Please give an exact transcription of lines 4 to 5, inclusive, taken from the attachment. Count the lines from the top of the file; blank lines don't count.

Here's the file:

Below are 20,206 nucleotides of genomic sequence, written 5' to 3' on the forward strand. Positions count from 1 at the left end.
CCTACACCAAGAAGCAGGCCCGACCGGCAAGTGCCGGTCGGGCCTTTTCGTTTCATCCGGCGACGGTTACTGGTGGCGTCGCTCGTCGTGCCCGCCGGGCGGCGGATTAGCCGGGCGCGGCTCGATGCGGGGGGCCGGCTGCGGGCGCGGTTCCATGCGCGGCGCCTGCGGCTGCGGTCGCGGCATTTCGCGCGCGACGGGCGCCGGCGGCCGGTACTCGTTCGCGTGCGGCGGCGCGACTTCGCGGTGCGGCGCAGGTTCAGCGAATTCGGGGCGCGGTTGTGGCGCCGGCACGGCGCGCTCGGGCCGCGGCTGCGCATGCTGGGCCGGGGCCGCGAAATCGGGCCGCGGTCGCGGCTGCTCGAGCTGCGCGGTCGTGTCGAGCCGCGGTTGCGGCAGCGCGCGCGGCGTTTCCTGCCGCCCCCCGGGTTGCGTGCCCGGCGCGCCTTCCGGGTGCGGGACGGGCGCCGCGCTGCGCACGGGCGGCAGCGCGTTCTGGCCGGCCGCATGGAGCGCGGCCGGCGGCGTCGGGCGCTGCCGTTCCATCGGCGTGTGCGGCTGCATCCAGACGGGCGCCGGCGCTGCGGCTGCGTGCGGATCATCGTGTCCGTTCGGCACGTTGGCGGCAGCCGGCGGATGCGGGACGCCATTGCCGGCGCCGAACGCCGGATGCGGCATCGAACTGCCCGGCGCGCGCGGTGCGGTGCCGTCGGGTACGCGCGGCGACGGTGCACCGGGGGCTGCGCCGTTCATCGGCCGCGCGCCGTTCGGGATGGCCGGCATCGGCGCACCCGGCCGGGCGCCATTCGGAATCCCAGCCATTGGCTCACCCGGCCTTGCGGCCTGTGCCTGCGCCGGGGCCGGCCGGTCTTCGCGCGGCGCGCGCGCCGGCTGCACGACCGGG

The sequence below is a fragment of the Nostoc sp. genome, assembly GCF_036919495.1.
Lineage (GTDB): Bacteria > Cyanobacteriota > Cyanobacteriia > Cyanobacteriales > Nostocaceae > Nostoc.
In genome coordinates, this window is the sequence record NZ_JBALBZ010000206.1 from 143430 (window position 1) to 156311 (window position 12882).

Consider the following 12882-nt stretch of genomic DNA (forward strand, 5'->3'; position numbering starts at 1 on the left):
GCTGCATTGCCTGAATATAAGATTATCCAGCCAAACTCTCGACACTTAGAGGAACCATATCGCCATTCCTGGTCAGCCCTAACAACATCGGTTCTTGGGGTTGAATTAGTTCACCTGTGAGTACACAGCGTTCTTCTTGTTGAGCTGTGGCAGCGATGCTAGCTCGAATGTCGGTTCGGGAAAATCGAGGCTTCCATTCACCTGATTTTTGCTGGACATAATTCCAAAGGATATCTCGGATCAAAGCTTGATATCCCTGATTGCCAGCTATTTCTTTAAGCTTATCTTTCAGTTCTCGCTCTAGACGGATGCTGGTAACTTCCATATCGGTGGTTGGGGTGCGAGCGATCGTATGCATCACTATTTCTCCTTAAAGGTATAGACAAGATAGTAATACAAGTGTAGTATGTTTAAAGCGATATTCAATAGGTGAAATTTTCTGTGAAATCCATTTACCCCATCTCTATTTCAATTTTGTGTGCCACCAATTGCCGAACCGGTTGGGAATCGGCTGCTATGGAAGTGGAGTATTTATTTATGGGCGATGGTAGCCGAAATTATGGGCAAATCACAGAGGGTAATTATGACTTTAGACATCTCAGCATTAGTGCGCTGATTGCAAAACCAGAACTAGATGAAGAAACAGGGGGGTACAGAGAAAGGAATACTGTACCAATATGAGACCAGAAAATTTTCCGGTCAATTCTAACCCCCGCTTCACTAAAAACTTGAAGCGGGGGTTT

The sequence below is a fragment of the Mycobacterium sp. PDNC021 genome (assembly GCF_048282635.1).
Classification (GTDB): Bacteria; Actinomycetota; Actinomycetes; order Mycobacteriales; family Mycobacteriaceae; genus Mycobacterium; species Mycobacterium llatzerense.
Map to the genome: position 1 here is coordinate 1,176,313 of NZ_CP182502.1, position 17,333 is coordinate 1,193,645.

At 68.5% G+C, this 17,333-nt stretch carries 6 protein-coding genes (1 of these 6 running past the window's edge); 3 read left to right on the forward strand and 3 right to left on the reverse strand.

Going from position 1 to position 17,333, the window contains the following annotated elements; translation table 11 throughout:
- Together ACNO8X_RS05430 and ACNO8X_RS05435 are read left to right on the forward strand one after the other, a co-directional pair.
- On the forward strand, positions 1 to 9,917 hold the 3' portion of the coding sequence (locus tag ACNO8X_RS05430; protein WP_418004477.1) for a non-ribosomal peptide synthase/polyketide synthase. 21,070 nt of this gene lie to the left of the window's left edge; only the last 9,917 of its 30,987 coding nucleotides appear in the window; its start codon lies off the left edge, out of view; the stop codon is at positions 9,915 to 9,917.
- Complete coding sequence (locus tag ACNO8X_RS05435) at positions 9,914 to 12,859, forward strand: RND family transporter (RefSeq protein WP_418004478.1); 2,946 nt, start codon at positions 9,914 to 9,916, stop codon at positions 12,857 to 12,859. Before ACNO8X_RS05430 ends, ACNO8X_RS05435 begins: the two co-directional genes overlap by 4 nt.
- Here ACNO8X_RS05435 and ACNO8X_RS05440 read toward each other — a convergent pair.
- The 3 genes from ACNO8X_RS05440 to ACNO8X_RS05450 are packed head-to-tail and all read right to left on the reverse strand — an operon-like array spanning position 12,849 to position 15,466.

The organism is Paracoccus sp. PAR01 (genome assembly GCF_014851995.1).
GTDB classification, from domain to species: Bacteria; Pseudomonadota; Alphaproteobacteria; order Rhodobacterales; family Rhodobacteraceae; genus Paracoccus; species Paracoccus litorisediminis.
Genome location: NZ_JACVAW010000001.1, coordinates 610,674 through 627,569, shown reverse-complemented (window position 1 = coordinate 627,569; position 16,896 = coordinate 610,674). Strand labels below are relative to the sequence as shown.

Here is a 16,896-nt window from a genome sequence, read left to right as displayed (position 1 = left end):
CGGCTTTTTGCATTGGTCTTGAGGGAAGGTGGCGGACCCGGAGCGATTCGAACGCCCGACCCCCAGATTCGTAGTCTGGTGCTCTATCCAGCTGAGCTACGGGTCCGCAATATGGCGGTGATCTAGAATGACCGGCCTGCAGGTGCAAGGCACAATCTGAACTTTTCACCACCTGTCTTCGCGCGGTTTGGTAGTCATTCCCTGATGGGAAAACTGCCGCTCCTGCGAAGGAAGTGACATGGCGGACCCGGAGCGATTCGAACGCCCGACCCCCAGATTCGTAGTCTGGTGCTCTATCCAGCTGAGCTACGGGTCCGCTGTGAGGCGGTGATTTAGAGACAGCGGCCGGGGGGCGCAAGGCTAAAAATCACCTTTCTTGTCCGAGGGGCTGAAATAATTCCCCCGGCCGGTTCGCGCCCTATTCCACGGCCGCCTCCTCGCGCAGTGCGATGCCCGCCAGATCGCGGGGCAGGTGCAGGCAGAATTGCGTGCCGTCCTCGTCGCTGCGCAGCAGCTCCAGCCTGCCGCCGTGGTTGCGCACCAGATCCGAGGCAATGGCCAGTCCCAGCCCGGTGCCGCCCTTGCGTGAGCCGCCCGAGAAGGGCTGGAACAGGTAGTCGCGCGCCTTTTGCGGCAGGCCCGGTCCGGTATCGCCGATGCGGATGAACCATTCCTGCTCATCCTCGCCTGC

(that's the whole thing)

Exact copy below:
Lineage (GTDB): Bacteria > Cyanobacteriota > Cyanobacteriia > Cyanobacteriales > Nostocaceae > Nostoc.
In genome coordinates, this window is the sequence record NZ_JBALBZ010000206.1 from 143430 (window position 1) to 156311 (window position 12882).